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From "Knut Anders Hatlen (JIRA)" <j...@apache.org>
Subject [jira] [Commented] (DERBY-6011) Derby performs very badly (seems to deadlock and timeout) in very simple multi-threaded tests
Date Fri, 18 Jan 2013 10:58:15 GMT

    [ https://issues.apache.org/jira/browse/DERBY-6011?page=com.atlassian.jira.plugin.system.issuetabpanels:comment-tabpanel&focusedCommentId=13557133#comment-13557133
] 

Knut Anders Hatlen commented on DERBY-6011:
-------------------------------------------

Thanks for the feedback, Dag, Bryan and Mamta.

> For example, if there was a unique index on columns (A, B, C), and a non-unique
> index on columns (B, E), and the query specifies B=7 and C=9, is it obvious that
> we should then favor the unique index?

In that example, this particular adjustment of the cost is not performed. It is
currently done only if

1) There is a unique index on the table, and

2) The query contains equality predicates for all columns in the unique index, and

3) Estimated row count of the access path that's being explored (not the unique
index) has expected row count less than or equal to 1 before selectivity is
applied

The example query does not satisfy requirement (2), as it doesn't have an
equality predicate for column A. The patch only removes requirement (3), so it
shouldn't have any effect on such a query.

> In the past, when confronted with tables that had unexpected concurrency hotspots
> because they were very small, I have used the technique (in my application) of adding
> large dummy data columns at the end of the rows, thus artificially bloating up my
> data so that rows are pushed to separate pages and the optimizer is less likely to
> prefer scans and more likely to favor indexes.
>
> Would that application technique be beneficial here?

If the JOBQUEUE table has three or more rows at the time the query is compiled,
the unique index is chosen, so the problem can be worked around that way if the
application logic accepts it. It also looks like turning off cost-based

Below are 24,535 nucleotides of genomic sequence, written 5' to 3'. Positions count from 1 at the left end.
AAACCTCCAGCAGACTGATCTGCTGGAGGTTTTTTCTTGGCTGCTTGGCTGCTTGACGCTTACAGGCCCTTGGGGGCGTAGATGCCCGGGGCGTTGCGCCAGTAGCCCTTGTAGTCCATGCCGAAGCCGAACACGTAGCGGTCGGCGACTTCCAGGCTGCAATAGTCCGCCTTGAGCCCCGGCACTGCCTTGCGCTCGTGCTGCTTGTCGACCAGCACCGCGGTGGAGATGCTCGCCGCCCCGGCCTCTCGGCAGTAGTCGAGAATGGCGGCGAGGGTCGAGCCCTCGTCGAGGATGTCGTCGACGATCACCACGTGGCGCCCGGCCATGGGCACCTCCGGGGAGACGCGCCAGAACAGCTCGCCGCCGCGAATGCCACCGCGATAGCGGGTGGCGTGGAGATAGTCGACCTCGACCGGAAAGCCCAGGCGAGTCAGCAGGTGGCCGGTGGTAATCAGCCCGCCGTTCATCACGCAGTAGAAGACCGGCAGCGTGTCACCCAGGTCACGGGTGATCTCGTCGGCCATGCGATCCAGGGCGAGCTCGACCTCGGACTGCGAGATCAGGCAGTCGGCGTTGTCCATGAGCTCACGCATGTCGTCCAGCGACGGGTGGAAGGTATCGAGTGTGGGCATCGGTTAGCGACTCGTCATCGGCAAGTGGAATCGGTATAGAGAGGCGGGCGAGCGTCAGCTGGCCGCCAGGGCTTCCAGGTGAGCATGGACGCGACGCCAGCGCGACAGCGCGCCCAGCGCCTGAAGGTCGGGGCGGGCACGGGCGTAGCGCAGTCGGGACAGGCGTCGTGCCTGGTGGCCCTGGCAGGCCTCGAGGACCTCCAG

optimization (by setting the derby.optimizer.ruleBasedOptimization property to
true) makes it pick the unique index. But that may have other unwanted effects,
and I don't think the rule-based optimizer is a documented feature.

> Is it correct that all the queries which are *completly* covered by an unique
> index will now choose that unique index?

This particular optimization does not take into consideration whether or not
the index is covering. The unique index in the ManifoldCF test case is in fact
not a covering index.

I don't believe the patch will make all queries will pick a unique covering
index if one is available, for two reasons:

1) The optimization is only applied if there are equality predicates for all
index columns, so the patch won't make a multi-row scan on a unique index any
more likely than it currently is.

2) It's just an adjustment of the cost, not a guarantee that the unique index
will be picked. There could still be other factors that make the overall
estimated cost for the unique index higher than some other alternative.

> Without the patch, *only* queries with very limited data in the table would
> have picked a non-unique index rather than unique index?

Yes, that's right. The intention of the current code seems to be that those
queries should have been using the unique index too. Unfortunately, another
optimizer tweak (see my comment from 16/Jan/13 12:37) makes the table appear
not so empty, and the cost adjustment in favor of the unique index is not
applied.

> I guess what would help is little blurb about what kind of queries will be
> impacted by this change.

I'll see if I can come up with some kind of systematic description of the
changes we should expect.

Thanks.
                
> Derby performs very badly (seems to deadlock and timeout) in very simple multi-threaded
tests
> ---------------------------------------------------------------------------------------------
>
>                 Key: DERBY-6011
>                 URL: https://issues.apache.org/jira/browse/DERBY-6011
>             Project: Derby
>          Issue Type: Bug
>    Affects Versions: 10.7.1.1, 10.8.2.2, 10.9.1.0
>         Environment: Lenovo laptop with SSD's, Windows 7, 64-bit, Sun JDK 1.6.xx
>            Reporter: Karl Wright
>         Attachments: derby.log, force-specific-index.diff, manifoldcf.log, prefer-unique-index-v1.diff
>
>
> The Apache ManifoldCF project supports Derby as one of its underlying databases.  Simple
tests, however, demonstrate that Derby is apparently deadlocking and timing out repeatedly
under multi-thread conditions.  This problem is long-standing, and is not exhibited by any
other database ManifoldCF supports, and makes a simple test take between 6x and 12x as long.
> There is a trivial test with demonstrates the problem vs. other databases.  Please do
the following (once you have java 1.6+, svn 1.7+, and ant 1.7+ available):
> (1) Check out https://svn.apache.org/repos/asf/manifoldcf/trunk
> (2) Run the following ant target to download the dependencies: "ant make-core-deps"
> (3) Run the Derby test: "ant run-rss-tests-derby" . Note the time required - at least
180 seconds, can be up to 360 seconds.
> (4) Run the equivalent HSQLDB test: "ant run-rss-tests-HSQLDB".  This test takes about
31 seconds to run.
> The output of the Derby test can be found in the directory "tests/rss/test-derby-output".
 Have a look at manifoldcf.log, where all long-running queries are reported.  Derby.log is
also included, which shows only that during the test's cleanup phase the database is deleted
before it is shutdown, which is not pertinent to the performance issue.
> I am available to assist with ManifoldCF, if that seems to be required.

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